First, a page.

Hawke's Bay police will be joining their colleagues across the rest of the country and Australia for the sixth Operation Unite - a three-day campaign which gets under way tomorrow targeting alcohol-related violence and offending.
"This weekend, police will call on the community to think about the consequences of behaviour when out drinking long after the night is over. Society has reached a tipping point in regards to the detrimental impacts of alcohol on our health, wellbeing and safety," Jon White, the CEO of ANZPAA, the agency that serves Police Commissioners across Australia and New Zealand, said.
"The message that Operation Unite sends is to be safe. It is about the community thinking responsibly and sensibly when going out drinking in public and being aware of the environment around them. Go out and have a good time, but don't let the fun get out of hand."
Bay police are hoping the results echo last year's blitz where only a small number of drink-related offences took place.
As well as targeting bars and streets, drink-drive checkpoints would be out in force.
Last year 4900 vehicles were stopped and seven drivers processed for excess breath-alcohol.
About 30 police will be involved across the region.
It comes as police warned motorists of an impending crackdown this summer.
Seven people, including five motorcyclists, died last weekend on North Island roads, while more than a dozen people were injured.
The carnage brought the road toll for the year to date to 275 - up from 256 at the same time last year - and just nine shy of 2011's 50-year low.
Eastern police district communications manager Kris McGehan said heavy holiday traffic on Hawke's Bay roads presented an increased danger for motorists.
Nineteen people have already died this year on the region's roads.
"In Hawke's Bay we've got a busy roading network that people use to get to and from events around the East Coast area," he said.
"There will be a lot of people moving around the area and we ask people to be patient and drive to the conditions."
A lack of seatbelts, drugs and alcohol were the biggest issues police came across in the region, Ms McGehan said.
But police would be out in force to catch those driving under the influence.
"We'll be having lots of checkpoints in the coming summer months and they will be both in the city and rural areas."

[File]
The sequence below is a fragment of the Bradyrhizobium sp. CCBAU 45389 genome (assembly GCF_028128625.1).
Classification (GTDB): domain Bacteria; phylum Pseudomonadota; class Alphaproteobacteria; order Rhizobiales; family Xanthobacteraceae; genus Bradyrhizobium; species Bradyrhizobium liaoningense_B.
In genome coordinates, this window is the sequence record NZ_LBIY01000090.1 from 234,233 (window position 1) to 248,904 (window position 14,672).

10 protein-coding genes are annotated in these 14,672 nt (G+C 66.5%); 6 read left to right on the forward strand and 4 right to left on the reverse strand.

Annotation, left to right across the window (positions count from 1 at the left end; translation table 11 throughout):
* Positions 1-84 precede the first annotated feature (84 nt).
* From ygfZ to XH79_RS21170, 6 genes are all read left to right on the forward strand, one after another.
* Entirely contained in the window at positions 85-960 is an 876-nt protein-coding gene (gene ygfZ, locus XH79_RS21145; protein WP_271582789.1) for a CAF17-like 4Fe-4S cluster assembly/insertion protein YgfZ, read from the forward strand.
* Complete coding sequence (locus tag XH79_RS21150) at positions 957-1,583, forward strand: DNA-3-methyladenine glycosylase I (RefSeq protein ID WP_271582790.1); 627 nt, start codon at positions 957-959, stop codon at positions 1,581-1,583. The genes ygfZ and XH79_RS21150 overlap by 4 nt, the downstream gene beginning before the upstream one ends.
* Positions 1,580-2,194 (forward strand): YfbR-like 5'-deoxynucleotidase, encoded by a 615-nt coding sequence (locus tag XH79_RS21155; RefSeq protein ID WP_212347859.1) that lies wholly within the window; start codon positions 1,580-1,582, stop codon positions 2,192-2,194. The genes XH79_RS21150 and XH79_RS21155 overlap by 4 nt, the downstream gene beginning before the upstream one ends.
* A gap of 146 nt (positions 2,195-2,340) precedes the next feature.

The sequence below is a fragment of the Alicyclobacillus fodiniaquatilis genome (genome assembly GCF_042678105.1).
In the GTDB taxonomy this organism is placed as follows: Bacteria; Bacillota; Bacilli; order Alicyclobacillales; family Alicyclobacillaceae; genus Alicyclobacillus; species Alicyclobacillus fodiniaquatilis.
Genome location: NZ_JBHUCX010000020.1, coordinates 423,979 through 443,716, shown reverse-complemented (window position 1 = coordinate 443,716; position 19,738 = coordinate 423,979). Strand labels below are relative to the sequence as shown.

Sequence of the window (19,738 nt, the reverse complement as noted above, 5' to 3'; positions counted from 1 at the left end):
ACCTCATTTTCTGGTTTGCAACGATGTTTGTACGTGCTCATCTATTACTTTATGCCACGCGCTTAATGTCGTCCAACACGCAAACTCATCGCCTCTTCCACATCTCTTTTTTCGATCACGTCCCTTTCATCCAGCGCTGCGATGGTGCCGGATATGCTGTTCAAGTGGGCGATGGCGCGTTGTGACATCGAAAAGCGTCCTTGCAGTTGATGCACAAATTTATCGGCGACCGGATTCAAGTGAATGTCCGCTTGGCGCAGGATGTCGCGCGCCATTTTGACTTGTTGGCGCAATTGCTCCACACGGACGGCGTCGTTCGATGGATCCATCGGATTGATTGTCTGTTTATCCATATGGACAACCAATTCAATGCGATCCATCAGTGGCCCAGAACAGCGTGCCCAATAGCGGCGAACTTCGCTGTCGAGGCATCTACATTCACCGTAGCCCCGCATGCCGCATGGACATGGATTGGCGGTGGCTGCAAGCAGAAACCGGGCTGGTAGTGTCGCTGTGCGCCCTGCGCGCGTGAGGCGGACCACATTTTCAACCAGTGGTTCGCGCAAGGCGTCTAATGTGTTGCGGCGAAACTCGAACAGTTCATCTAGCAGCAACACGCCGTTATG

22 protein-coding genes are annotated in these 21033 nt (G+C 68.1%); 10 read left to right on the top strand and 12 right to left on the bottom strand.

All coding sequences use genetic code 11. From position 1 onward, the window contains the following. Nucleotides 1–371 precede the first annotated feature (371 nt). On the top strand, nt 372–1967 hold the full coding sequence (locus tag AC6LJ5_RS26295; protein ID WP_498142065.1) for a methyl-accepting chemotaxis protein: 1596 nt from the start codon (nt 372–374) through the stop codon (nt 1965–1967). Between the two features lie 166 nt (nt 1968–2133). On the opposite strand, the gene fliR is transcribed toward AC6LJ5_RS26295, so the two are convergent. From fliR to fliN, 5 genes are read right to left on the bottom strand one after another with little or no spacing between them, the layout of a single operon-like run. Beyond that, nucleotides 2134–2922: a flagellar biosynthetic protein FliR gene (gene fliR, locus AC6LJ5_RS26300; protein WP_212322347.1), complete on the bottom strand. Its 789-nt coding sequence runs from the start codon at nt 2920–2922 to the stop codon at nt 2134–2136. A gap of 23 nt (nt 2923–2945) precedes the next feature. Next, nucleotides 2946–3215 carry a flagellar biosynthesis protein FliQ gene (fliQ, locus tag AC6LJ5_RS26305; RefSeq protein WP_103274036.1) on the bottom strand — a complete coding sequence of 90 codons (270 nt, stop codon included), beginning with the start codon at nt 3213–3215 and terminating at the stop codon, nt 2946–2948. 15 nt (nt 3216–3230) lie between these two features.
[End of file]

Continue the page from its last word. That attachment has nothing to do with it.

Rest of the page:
Speed, fatigue and alcohol were the biggest crash contributors, she said.
On Saturday two motorcyclists on a charity toy run were killed in a collision with a van in Taranaki. Five others were hospitalised.
Two other motorcyclists and two people in cars were killed the same day in separate accidents in Opotiki, Ruakaka, Taumarunui and Paeroa. Ten others were injured in vehicle crashes.
A fifth motorcyclist was killed after a crash on the Waikato Expressway north of Huntly on Sunday.
National road policing manager Superintendent Carey Griffiths said as the holiday season approached, drivers must decide whether to drink or drive before heading out.
"Don't go out and have a couple of drinks and then try and make a decision during the night if you're going to drive home or not."
Motorcyclists needed to execute extreme caution when riding in larger groups to avoid more tragedies.
"It's just common sense. The message from me, as a fellow motorcyclist is - give yourself plenty of room - by all means, ride in a group, but just leave lots of spacing."
The "two big things" needed to keep the road toll down were common sense and being polite, Mr Griffiths said.
"It's all of those incivilities on the roads that contribute to crashes."
Last year's road toll was the lowest in over 50 years, with 284 people killed, compared with 375 in 2010, 384 in 2009 and 366 in 2008.
The last time the road toll was below 300 prior to that was in 1952 when 272 people died.
With the holiday season nearly upon us, the NZ Transport Agency (NZTA) is urging teen drivers and their parents to check out the safeteendriver.co.nz website before heading away on road trips and to summer music festivals.
NZTA data shows teen drivers are most at risk of having a serious crash in the first six to 12 months of driving solo on a restricted licence.
Road toll (year to date)
Hastings toll: 10
- Drivers : 5
- Motorcyclists: 1
- Passengers: 4
Napier : 1
- Drivers: 1
Central Hawke's Bay: 2
- Passenger: 1
- Pedestrian: 1
- Drivers: 2
- Motorcyclists: 1
- Passengers: 3
Nationally 2012: 275
Nationally 2011: 256